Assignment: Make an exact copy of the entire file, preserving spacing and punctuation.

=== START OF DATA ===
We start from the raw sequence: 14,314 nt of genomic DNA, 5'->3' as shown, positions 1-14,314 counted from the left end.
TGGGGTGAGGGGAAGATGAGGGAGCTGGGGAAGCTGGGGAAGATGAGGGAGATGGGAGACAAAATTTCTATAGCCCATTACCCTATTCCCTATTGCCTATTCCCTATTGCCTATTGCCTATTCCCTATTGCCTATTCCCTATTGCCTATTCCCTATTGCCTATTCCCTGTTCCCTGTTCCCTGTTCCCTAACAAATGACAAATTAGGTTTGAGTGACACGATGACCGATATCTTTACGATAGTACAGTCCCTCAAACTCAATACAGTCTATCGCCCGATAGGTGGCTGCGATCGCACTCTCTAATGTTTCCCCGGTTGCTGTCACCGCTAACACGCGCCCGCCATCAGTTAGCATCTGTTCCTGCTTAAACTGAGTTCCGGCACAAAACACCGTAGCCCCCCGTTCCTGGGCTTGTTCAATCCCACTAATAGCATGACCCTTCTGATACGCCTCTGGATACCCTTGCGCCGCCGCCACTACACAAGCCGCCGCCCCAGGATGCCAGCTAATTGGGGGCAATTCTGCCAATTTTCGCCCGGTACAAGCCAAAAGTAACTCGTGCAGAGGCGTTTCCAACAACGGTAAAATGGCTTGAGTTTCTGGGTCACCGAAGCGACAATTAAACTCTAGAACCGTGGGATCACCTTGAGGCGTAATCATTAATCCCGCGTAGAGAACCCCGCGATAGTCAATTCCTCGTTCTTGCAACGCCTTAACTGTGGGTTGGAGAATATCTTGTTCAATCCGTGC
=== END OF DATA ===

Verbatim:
We start from the raw sequence: 14,314 nt of genomic DNA, 5'->3' as shown, positions 1-14,314 counted from the left end.
TGGGGTGAGGGGAAGATGAGGGAGCTGGGGAAGCTGGGGAAGATGAGGGAGATGGGAGACAAAATTTCTATAGCCCATTACCCTATTCCCTATTGCCTATTCCCTATTGCCTATTGCCTATTCCCTATTGCCTATTCCCTATTGCCTATTCCCTATTGCCTATTCCCTGTTCCCTGTTCCCTGTTCCCTAACAAATGACAAATTAGGTTTGAGTGACACGATGACCGATATCTTTACGATAGTACAGTCCCTCAAACTCAATACAGTCTATCGCCCGATAGGTGGCTGCGATCGCACTCTCTAATGTTTCCCCGGTTGCTGTCACCGCTAACACGCGCCCGCCATCAGTTAGCATCTGTTCCTGCTTAAACTGAGTTCCGGCACAAAACACCGTAGCCCCCCGTTCCTGGGCTTGTTCAATCCCACTAATAGCATGACCCTTCTGATACGCCTCTGGATACCCTTGCGCCGCCGCCACTACACAAGCCGCCGCCCCAGGATGCCAGCTAATTGGGGGCAATTCTGCCAATTTTCGCCCGGTACAAGCCAAAAGTAACTCGTGCAGAGGCGTTTCCAACAACGGTAAAATGGCTTGAGTTTCTGGGTCACCGAAGCGACAATTAAACTCTAGAACCGTGGGATCACCTTGAGGCGTAATCATTAATCCCGCGTAGAGAACCCCGCGATAGTCAATTCCTCGTTCTTGCAACGCCTTAACTGTGGGTTGGAGAATATCTTGTTCAATCCGTGC